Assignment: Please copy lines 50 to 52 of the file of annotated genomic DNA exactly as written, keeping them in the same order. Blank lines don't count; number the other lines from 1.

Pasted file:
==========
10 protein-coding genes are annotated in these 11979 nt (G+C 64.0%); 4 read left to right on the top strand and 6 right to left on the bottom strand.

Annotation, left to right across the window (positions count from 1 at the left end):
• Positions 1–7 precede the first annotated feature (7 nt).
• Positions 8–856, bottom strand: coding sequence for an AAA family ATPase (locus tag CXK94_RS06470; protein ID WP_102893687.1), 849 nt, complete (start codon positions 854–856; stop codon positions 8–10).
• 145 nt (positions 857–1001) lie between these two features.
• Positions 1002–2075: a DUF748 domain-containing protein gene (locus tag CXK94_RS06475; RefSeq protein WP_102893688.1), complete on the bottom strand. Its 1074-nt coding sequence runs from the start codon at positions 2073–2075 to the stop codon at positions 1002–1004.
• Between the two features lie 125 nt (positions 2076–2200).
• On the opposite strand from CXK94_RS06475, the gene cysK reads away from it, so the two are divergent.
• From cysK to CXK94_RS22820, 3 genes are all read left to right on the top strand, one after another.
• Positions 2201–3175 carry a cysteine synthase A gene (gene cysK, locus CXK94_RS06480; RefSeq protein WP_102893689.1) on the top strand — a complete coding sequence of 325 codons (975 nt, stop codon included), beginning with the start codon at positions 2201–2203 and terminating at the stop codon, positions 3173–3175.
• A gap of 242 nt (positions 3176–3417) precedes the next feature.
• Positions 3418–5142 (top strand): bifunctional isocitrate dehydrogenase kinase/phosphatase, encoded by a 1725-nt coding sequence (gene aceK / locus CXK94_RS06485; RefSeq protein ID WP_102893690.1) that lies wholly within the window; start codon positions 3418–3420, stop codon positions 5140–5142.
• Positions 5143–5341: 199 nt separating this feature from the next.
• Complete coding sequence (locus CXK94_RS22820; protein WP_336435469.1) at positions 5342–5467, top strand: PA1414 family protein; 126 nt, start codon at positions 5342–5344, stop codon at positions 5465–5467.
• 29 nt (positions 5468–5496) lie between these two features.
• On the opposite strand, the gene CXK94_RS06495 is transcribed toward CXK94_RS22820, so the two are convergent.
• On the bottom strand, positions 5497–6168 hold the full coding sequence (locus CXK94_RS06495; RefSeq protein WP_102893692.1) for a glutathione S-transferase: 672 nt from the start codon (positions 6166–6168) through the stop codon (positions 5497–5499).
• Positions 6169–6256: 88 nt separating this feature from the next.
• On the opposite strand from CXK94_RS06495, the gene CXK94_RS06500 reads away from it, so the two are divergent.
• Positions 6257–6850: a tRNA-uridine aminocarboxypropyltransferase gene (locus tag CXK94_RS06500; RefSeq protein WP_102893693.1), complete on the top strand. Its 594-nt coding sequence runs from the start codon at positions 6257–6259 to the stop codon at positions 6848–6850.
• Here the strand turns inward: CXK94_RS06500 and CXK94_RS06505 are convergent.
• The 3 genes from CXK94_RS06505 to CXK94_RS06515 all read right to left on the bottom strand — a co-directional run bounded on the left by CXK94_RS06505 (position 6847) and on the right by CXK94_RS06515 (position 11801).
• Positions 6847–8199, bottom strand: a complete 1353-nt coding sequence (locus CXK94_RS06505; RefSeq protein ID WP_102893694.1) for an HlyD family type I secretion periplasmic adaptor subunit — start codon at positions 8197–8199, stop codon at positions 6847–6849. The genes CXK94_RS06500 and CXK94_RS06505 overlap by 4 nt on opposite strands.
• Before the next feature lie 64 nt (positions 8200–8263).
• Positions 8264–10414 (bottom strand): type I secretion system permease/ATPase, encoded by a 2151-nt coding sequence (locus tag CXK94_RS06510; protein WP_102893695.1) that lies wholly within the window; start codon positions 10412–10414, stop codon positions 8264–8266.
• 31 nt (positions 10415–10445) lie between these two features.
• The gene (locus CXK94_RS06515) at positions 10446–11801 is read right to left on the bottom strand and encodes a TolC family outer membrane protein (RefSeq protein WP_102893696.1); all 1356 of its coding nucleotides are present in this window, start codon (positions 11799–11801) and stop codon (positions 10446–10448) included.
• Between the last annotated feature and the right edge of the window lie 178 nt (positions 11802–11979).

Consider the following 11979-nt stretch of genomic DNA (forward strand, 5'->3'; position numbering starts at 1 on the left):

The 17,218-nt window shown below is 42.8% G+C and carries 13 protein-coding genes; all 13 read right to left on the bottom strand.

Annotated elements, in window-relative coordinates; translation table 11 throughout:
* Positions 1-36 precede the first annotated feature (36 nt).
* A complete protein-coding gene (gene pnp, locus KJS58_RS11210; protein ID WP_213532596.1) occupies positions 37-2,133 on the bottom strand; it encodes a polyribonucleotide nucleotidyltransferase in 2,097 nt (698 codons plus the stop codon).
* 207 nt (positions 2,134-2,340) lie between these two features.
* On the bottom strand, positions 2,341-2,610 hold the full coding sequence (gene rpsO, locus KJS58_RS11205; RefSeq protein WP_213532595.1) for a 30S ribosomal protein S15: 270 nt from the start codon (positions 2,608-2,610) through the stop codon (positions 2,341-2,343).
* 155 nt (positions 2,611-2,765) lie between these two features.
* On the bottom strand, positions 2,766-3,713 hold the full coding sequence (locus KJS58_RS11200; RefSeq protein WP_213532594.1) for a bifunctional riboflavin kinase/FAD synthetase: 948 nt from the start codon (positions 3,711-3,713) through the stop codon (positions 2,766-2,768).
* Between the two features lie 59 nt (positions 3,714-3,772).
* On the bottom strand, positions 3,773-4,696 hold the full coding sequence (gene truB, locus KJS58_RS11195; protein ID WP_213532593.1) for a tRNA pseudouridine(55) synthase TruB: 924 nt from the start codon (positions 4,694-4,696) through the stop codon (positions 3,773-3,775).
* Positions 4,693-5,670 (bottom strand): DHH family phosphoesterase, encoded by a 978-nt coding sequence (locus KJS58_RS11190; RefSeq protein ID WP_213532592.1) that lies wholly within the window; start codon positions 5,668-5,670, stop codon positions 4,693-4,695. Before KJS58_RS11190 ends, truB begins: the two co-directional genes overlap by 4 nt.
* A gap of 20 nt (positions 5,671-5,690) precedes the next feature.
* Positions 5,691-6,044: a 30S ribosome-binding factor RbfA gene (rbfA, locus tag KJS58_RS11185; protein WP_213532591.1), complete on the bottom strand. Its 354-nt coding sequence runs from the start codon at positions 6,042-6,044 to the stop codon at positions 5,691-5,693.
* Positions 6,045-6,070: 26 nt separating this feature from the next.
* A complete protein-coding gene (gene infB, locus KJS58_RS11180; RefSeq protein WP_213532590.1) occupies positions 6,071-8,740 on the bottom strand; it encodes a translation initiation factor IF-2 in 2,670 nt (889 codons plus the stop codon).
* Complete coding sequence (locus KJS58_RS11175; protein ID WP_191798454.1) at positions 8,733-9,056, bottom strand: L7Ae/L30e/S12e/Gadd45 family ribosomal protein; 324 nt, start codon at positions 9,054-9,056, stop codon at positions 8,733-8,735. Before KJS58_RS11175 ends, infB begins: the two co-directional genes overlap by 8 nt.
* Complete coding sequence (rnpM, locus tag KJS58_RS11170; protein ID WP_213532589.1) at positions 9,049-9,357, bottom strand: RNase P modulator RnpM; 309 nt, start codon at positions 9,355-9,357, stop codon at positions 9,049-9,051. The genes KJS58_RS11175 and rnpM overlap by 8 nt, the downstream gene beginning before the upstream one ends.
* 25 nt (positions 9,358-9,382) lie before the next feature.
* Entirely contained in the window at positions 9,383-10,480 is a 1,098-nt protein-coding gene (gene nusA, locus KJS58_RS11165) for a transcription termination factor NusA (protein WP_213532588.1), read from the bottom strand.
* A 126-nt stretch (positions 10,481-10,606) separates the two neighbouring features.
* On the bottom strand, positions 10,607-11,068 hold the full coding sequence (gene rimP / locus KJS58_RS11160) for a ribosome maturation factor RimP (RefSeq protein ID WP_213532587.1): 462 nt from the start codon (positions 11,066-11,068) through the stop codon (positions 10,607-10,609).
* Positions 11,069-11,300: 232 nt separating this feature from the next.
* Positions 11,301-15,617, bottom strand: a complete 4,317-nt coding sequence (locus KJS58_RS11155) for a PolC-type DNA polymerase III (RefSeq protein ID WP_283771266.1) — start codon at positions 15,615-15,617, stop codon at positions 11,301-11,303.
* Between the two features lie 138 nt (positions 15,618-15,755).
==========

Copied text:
* On the bottom strand, positions 10,607-11,068 hold the full coding sequence (gene rimP / locus KJS58_RS11160) for a ribosome maturation factor RimP (RefSeq protein ID WP_213532587.1): 462 nt from the start codon (positions 11,066-11,068) through the stop codon (positions 10,607-10,609).
* Positions 11,069-11,300: 232 nt separating this feature from the next.
* Positions 11,301-15,617, bottom strand: a complete 4,317-nt coding sequence (locus KJS58_RS11155) for a PolC-type DNA polymerase III (RefSeq protein ID WP_283771266.1) — start codon at positions 15,615-15,617, stop codon at positions 11,301-11,303.